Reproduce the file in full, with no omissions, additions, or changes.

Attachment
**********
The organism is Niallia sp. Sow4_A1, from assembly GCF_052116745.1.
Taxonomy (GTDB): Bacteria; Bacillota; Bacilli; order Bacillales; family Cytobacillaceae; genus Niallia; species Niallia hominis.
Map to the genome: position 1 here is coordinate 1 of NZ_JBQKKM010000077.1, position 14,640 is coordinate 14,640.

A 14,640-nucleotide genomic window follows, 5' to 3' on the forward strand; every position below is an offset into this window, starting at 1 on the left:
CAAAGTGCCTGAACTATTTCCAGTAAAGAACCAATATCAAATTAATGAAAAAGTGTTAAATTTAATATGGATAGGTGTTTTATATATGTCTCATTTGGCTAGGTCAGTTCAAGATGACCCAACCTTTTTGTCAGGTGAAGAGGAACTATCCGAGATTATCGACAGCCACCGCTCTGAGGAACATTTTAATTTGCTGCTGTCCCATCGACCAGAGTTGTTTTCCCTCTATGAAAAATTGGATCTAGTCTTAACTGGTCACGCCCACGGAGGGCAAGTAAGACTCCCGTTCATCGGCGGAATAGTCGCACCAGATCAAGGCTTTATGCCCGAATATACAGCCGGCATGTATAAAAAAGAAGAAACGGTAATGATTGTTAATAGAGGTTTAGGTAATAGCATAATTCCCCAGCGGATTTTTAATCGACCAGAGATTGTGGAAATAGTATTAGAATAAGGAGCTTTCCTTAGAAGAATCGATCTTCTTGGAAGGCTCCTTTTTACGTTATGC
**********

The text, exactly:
The organism is Niallia sp. Sow4_A1, from assembly GCF_052116745.1.
Taxonomy (GTDB): Bacteria; Bacillota; Bacilli; order Bacillales; family Cytobacillaceae; genus Niallia; species Niallia hominis.
Map to the genome: position 1 here is coordinate 1 of NZ_JBQKKM010000077.1, position 14,640 is coordinate 14,640.

A 14,640-nucleotide genomic window follows, 5' to 3' on the forward strand; every position below is an offset into this window, starting at 1 on the left:
CAAAGTGCCTGAACTATTTCCAGTAAAGAACCAATATCAAATTAATGAAAAAGTGTTAAATTTAATATGGATAGGTGTTTTATATATGTCTCATTTGGCTAGGTCAGTTCAAGATGACCCAACCTTTTTGTCAGGTGAAGAGGAACTATCCGAGATTATCGACAGCCACCGCTCTGAGGAACATTTTAATTTGCTGCTGTCCCATCGACCAGAGTTGTTTTCCCTCTATGAAAAATTGGATCTAGTCTTAACTGGTCACGCCCACGGAGGGCAAGTAAGACTCCCGTTCATCGGCGGAATAGTCGCACCAGATCAAGGCTTTATGCCCGAATATACAGCCGGCATGTATAAAAAAGAAGAAACGGTAATGATTGTTAATAGAGGTTTAGGTAATAGCATAATTCCCCAGCGGATTTTTAATCGACCAGAGATTGTGGAAATAGTATTAGAATAAGGAGCTTTCCTTAGAAGAATCGATCTTCTTGGAAGGCTCCTTTTTACGTTATGC